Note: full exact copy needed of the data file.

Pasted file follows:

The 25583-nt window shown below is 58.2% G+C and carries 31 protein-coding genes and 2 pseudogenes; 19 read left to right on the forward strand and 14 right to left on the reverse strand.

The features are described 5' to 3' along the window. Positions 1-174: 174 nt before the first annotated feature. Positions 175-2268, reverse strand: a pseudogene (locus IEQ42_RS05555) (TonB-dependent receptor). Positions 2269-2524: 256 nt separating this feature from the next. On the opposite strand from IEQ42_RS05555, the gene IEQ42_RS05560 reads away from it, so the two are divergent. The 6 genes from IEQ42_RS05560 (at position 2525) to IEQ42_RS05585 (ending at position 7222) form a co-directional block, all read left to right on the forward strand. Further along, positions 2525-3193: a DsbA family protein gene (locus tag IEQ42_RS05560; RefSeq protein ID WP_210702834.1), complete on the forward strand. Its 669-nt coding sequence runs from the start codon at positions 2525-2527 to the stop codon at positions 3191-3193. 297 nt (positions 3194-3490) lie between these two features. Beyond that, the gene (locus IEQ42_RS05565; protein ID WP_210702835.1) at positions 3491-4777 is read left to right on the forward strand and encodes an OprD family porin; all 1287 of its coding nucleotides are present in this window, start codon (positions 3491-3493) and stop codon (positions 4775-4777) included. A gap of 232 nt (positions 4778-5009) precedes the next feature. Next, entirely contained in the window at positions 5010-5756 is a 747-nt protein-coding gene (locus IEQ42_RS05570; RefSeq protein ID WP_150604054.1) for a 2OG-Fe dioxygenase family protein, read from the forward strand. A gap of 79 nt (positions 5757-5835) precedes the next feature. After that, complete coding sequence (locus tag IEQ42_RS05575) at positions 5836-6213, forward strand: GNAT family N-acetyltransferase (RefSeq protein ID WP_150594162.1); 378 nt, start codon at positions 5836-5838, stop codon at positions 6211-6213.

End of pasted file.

The 25583-nt window shown below is 58.2% G+C and carries 31 protein-coding genes and 2 pseudogenes; 19 read left to right on the forward strand and 14 right to left on the reverse strand.

The features are described 5' to 3' along the window. Positions 1-174: 174 nt before the first annotated feature. Positions 175-2268, reverse strand: a pseudogene (locus IEQ42_RS05555) (TonB-dependent receptor). Positions 2269-2524: 256 nt separating this feature from the next. On the opposite strand from IEQ42_RS05555, the gene IEQ42_RS05560 reads away from it, so the two are divergent. The 6 genes from IEQ42_RS05560 (at position 2525) to IEQ42_RS05585 (ending at position 7222) form a co-directional block, all read left to right on the forward strand. Further along, positions 2525-3193: a DsbA family protein gene (locus tag IEQ42_RS05560; RefSeq protein ID WP_210702834.1), complete on the forward strand. Its 669-nt coding sequence runs from the start codon at positions 2525-2527 to the stop codon at positions 3191-3193. 297 nt (positions 3194-3490) lie between these two features. Beyond that, the gene (locus IEQ42_RS05565; protein ID WP_210702835.1) at positions 3491-4777 is read left to right on the forward strand and encodes an OprD family porin; all 1287 of its coding nucleotides are present in this window, start codon (positions 3491-3493) and stop codon (positions 4775-4777) included. A gap of 232 nt (positions 4778-5009) precedes the next feature. Next, entirely contained in the window at positions 5010-5756 is a 747-nt protein-coding gene (locus IEQ42_RS05570; RefSeq protein ID WP_150604054.1) for a 2OG-Fe dioxygenase family protein, read from the forward strand. A gap of 79 nt (positions 5757-5835) precedes the next feature. After that, complete coding sequence (locus tag IEQ42_RS05575) at positions 5836-6213, forward strand: GNAT family N-acetyltransferase (RefSeq protein ID WP_150594162.1); 378 nt, start codon at positions 5836-5838, stop codon at positions 6211-6213.